Attending a listening session on NAIS

On Tuesday, we travelled to Jefferson City, MO to attend a USDA public hearing on the proposed National Animal Identification System. To put it as briefly as possible, NAIS would establish a Federal registry of farms and farm animals, implemented through electronic tags attached to each animal (whether poultry, swine, hooved, etc.), and requiring farmers to report all births, deaths, and movements of such animals. There are few exceptions.

I don’t want to go any deeper into NAIS policy in this post beyond stating that I think it’s an incredibly foolish, ineffective, offensive, and economically dangerous policy. If you’re interested in more than that, Google will lead you to a massive amount of pro and con writing about this very controversial issue. It’s worth noting that there is lots of misinformation out there, so anyone interested should peruse the USDA’s official NAIS site as a balance. There’s enough there to frighten any local foods advocate even without reading from the opposition. I just want to describe our experience in attempting to take part in this “listening session”, one of several USDA has scheduled around the country to collect public comment.

We had heard about this session through various grapevines and online reports, and determined that it was worth our while to go. It was quite hard to find specific information about the program on the USDA’s NAIS website, which has all sorts of pro-NAIS information but doesn’t exactly welcome opponents. The best we could find was a statement that the session would run from 9am to 4pm, during which the public could show up and make statements for the record. So we figured we’d get some other things done, then head down midday to allow plenty of time to stand in line.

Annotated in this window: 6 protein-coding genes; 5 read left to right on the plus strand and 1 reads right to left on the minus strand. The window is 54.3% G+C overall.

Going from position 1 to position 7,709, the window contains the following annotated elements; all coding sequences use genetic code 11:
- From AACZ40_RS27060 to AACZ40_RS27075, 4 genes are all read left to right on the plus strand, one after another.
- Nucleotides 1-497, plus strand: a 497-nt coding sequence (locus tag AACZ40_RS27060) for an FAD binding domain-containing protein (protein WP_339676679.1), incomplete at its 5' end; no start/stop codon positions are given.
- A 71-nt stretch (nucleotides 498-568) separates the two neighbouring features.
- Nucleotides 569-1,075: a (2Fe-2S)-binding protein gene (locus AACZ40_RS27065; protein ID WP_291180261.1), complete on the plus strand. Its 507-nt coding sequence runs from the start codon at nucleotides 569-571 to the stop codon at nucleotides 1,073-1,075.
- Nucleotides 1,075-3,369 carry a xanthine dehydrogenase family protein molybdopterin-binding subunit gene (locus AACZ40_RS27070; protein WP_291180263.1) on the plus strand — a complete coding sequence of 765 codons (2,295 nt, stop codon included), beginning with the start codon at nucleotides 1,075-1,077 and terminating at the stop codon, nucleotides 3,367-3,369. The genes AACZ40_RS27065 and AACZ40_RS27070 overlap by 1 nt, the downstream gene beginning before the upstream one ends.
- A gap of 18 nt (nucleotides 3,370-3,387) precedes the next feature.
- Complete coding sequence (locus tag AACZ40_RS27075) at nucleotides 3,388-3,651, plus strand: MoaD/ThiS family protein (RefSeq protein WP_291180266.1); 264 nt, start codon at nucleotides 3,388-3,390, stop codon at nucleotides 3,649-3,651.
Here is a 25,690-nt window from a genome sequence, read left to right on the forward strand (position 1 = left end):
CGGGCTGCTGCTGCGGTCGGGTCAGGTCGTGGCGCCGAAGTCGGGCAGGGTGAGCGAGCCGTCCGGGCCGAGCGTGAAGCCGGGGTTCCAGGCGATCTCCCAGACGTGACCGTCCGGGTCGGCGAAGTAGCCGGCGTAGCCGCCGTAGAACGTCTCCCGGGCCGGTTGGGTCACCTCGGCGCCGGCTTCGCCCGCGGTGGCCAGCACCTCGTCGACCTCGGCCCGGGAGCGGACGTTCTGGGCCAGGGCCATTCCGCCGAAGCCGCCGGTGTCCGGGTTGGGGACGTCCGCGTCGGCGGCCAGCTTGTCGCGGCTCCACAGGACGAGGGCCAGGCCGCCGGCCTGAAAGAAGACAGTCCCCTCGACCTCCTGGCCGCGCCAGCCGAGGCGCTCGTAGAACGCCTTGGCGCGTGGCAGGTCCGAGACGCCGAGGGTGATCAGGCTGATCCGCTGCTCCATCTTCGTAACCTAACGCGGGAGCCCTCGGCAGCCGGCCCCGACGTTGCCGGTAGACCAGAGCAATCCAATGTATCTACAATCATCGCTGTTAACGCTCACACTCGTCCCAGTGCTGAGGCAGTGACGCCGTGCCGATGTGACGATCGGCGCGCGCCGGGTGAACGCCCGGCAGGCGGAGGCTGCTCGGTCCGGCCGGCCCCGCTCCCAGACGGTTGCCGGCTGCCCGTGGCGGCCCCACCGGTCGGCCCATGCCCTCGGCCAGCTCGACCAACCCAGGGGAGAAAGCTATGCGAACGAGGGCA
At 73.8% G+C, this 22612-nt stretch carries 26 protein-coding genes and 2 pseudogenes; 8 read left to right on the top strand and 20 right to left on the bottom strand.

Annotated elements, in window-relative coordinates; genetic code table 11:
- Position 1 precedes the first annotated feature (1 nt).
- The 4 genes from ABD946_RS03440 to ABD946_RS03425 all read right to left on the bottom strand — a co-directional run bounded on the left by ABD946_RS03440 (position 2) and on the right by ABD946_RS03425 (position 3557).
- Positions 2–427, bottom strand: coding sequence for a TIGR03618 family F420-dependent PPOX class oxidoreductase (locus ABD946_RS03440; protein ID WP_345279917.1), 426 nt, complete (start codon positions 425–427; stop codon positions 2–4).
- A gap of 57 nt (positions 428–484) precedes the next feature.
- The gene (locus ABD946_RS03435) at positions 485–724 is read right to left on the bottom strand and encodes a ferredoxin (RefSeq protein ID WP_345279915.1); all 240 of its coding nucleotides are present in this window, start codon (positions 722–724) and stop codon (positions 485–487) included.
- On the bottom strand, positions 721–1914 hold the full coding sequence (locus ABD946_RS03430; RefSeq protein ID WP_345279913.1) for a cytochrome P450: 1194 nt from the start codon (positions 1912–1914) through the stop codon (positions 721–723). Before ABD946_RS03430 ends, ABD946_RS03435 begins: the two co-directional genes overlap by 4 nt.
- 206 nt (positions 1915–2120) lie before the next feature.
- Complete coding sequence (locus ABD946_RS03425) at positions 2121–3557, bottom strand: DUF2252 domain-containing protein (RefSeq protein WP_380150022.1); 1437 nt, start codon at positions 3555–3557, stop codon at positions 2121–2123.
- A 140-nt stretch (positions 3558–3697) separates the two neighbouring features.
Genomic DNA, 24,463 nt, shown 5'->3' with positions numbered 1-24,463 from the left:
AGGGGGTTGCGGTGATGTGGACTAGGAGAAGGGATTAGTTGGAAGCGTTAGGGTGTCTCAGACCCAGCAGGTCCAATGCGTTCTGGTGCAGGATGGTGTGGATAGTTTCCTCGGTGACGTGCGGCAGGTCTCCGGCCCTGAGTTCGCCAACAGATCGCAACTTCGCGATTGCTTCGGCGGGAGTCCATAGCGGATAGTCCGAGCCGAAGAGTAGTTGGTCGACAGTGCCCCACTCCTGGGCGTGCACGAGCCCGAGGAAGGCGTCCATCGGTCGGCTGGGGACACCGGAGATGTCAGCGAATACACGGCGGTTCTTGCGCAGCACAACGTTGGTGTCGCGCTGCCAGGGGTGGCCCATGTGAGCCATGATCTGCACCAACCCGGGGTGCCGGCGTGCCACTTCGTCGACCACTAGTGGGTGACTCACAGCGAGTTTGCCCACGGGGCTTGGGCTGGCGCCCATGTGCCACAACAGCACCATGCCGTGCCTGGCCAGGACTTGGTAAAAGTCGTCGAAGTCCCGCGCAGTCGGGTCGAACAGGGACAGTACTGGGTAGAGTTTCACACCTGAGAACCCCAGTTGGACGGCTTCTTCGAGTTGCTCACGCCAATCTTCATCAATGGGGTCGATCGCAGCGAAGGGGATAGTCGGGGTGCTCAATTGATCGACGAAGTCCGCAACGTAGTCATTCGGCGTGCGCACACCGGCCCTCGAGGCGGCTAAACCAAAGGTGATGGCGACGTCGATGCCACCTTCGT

We arrived at the conference center around 11:30, and immediately ran into folks we knew. “Are you here to comment?” we were asked. Yep. “Well, better hurry inside, the comment period only runs until noon.” So we hustled in to find out that public comments were scheduled for 9-12, with an hour and a half lunch break followed by a few hours of “breakout sessions” designed to facilitate discussions on appropriate implementation of NAIS. Then we were told that due to the overwhelming response and crowd, they were extending the comment period to 1pm. So I asked for a lottery ticket (they were drawing speakers from the crowd by lottery number) and headed inside.

The setup was a large ballroom, packed to the gills with people, most in overall, ballcaps, dresses, and otherwise clearly rural attire. There was a podium at the front, with a line of stony-faced USDA officials sitting facing it (in front of the crowd). The mood was restive and angry, with anti-NAIS shirts and signs common. You could almost feel the crackling energy. Speaker after speaker strode to the microphone to angrily, wistfully, and/or thoroughly denounce the USDA, and the Federal government. They argued the potential for NAIS to ruin small family farms in favor of industrial agriculture, that it was a huge overreach of Federal power into citizen’s rights, that it wouldn’t work as a disease prevention program, and that the technology wouldn’t even work effectively. I certainly don’t see how a government that can’t even track illegal immigrants or manage defense contracting expects to effectively track every farm animal in the country. Even in the 90 minutes I was there, I heard speakers from around Missouri and several neighboring states, and the AP reported that at least five states were represented.